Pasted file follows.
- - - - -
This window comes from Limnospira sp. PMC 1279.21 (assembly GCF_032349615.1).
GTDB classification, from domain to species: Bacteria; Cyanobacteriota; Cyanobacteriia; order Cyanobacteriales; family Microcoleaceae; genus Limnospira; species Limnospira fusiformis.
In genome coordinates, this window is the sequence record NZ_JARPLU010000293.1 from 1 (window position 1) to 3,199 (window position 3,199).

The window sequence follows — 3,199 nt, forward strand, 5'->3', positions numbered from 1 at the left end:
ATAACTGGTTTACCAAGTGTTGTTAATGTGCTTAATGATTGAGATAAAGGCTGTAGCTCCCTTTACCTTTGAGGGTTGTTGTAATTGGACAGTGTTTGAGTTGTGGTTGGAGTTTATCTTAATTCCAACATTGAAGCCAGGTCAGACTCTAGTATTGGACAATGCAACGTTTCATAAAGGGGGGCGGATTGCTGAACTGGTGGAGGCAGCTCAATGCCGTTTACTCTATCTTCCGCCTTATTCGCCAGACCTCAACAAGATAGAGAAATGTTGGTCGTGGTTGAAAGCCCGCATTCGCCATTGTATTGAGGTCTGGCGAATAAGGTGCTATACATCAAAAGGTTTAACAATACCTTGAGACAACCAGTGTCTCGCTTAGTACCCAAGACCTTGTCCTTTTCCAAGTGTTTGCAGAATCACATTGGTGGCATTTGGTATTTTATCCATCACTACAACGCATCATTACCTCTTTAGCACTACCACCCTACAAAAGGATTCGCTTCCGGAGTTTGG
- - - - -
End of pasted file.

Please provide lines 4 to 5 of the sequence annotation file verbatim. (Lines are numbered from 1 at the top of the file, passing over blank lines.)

The window sequence follows — 3,199 nt, forward strand, 5'->3', positions numbered from 1 at the left end:
ATAACTGGTTTACCAAGTGTTGTTAATGTGCTTAATGATTGAGATAAAGGCTGTAGCTCCCTTTACCTTTGAGGGTTGTTGTAATTGGACAGTGTTTGAGTTGTGGTTGGAGTTTATCTTAATTCCAACATTGAAGCCAGGTCAGACTCTAGTATTGGACAATGCAACGTTTCATAAAGGGGGGCGGATTGCTGAACTGGTGGAGGCAGCTCAATGCCGTTTACTCTATCTTCCGCCTTATTCGCCAGACCTCAACAAGATAGAGAAATGTTGGTCGTGGTTGAAAGCCCGCATTCGCCATTGTATTGAGGTCTGGCGAATAAGGTGCTATACATCAAAAGGTTTAACAATACCTTGAGACAACCAGTGTCTCGCTTAGTACCCAAGACCTTGTCCTTTTCCAAGTGTTTGCAGAATCACATTGGTGGCATTTGGTATTTTATCCATCACTACAACGCATCATTACCTCTTTAGCACTACCACCCTACAAAAGGATTCGCTTCCGGAGTTTGG